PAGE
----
High-frequency radar signals beaming from new radar stations at Nanwalek and Anchor Point began bouncing off waves on lower Cook Inlet recently, part of an effort by the University of Alaska Fairbanks to map surface currents over a 1,350-square-mile area between the mouth of Kachemak Bay and Augustine Island.
University scientists with the UAF School of Fisheries and Ocean Sciences installed the radar stations in early November, according to a university press release.
The new system could have immediate benefits.
“The ability to map real-time surface currents in Alaska waters can greatly increase safety for all water users,” said Rachel Potter, a university oceanographer and deputy programmer for the project. “Having this data at our fingertips can aid in contaminant spill response, search and rescue operations, and marine navigation, just to name a few examples.”
According to the university, the radars emit high-frequency signals across the surface, which reflect off the tips of waves back to antennae. Those signals are then transmitted to Potter and other technicians at UAF.
The radar signals compute the speed and direction of currents on lower Cook Inlet. Combining data from Nanwalek and Anchor Point allows scientists to produce and update maps hourly.
“If a kayaker gets stranded in lower Cook Inlet, it’s likely that we could tell rescuers where that kayaker may end up,” said Andrew Bray, a research technician on the project.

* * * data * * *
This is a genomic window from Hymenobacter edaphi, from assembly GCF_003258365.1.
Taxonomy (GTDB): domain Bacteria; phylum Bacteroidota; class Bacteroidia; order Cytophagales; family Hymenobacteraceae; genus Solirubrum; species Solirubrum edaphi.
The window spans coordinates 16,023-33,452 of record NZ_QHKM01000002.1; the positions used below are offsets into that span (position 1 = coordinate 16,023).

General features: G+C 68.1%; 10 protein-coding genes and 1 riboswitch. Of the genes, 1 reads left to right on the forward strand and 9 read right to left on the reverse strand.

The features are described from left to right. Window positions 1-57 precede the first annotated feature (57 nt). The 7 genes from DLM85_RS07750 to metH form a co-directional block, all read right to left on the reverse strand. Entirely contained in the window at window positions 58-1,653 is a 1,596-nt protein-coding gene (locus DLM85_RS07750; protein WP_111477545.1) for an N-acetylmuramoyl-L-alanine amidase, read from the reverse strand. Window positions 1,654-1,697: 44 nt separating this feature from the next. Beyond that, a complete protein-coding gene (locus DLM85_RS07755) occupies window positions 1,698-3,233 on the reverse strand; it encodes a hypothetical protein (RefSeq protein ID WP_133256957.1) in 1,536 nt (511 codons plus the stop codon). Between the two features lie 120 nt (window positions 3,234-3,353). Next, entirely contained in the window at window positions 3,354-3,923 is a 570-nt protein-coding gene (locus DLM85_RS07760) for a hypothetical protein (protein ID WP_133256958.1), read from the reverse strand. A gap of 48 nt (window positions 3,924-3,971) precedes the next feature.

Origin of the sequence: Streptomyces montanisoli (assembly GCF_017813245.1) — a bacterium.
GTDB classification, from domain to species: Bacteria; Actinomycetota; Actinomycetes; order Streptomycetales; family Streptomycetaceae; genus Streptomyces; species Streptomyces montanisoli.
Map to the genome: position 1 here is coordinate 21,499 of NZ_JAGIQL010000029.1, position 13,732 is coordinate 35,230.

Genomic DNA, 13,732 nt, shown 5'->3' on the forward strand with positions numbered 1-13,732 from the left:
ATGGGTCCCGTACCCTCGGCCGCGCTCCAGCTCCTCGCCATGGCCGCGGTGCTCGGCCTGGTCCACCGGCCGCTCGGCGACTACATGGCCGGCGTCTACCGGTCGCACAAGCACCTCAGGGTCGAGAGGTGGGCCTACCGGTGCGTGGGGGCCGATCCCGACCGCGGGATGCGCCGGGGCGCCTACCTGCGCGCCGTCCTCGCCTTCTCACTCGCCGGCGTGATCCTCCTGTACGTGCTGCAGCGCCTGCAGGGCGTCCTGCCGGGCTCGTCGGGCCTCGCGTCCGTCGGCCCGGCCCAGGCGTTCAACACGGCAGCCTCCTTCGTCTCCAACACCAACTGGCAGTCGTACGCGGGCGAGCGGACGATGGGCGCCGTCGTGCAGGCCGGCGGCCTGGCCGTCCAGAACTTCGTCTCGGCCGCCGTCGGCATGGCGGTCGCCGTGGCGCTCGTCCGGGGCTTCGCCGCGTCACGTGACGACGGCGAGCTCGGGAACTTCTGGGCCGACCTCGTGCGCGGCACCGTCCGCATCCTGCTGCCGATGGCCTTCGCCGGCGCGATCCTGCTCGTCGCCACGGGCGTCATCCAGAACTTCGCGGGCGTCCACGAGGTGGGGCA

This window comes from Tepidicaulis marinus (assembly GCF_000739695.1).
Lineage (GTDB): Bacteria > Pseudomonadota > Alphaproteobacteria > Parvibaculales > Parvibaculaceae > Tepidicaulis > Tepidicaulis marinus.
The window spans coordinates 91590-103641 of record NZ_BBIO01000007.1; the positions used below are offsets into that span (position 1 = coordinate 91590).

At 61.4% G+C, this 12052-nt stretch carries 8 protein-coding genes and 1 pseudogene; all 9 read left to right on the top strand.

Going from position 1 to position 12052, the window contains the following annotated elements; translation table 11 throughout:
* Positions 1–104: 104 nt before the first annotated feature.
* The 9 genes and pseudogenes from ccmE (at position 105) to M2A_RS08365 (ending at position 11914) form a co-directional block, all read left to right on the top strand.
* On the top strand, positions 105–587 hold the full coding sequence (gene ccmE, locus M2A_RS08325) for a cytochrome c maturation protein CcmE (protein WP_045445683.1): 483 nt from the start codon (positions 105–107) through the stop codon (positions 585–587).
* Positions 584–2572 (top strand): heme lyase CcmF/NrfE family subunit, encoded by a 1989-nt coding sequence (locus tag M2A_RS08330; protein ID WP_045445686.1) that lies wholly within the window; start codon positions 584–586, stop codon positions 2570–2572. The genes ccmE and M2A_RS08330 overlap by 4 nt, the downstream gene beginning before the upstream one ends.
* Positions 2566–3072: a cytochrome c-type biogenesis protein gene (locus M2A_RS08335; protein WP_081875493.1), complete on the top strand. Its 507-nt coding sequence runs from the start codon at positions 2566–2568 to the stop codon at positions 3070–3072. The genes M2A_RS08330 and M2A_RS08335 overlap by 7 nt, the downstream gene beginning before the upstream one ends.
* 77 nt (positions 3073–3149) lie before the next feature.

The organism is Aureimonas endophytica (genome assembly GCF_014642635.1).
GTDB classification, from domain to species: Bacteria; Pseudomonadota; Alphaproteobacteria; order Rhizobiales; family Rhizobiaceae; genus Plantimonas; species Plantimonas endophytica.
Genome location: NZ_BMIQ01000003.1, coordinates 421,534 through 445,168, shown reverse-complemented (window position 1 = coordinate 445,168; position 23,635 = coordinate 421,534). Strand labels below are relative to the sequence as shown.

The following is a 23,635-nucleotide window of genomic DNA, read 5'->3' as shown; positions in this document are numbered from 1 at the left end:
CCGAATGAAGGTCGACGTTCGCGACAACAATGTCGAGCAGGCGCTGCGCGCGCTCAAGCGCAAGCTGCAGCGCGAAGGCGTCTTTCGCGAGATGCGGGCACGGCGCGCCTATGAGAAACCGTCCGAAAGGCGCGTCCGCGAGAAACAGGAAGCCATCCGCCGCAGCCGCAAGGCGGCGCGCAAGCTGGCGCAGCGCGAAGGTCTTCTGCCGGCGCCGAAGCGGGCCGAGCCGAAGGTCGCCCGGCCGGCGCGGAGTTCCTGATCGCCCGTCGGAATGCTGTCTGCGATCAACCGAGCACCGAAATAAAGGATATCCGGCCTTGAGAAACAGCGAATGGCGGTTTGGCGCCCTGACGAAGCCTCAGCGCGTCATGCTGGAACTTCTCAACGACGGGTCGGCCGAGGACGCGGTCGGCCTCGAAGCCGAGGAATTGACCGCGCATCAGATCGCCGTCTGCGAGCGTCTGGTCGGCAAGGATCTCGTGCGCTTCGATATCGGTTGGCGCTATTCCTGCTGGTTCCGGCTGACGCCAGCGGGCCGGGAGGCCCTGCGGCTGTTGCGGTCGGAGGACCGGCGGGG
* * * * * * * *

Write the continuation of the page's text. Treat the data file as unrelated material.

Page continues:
The university said it expects the data stream to be of help to other scientists studying how winds, tides and seafloor topography affect changes in surface currents. It may also be useful in predicting the movement of pollutants, sediments and living organisms, the press release said.
The UAF School of Fisheries and Ocean Sciences is headquartered at the Fairbanks campus and serves the state from facilities in Anchorage, Juneau, Kodiak and Seward. Agents with the SFOS Marine Advisory Program are located in eight coastal communities across Alaska.
The new radar information can be found at www. salmonproject.org/research/hf_radar/ci , where you will find a simple map of the area with arrows indicating currents. Note that the times associated with the map represent Greenwich Mean Time, not Alaska Time.
It also is possible to hear the “chirping” of the radar signals by turning your radio dial to around 93.9 FM. However, you will need to be in the Anchor Point or Nanwalek areas to have a chance to hear.
The U.S. Minerals Management Service, which is concerned with improving data useful when dealing with spills, provided funding for the project, said Carin Bailey, public relations person for the program.
The radar sites will function until November of next year and then be taken down, probably to be installed elsewhere. The SFOS will produce a report for the MMS. The data will help predict currents in future years. The sites may periodically be reestablished at Anchor Point and Nanwalek, Bailey said.
A similar system is mapping currents around Anchorage, she said.
Hal Spence can be reached at firstname.lastname@example.org.
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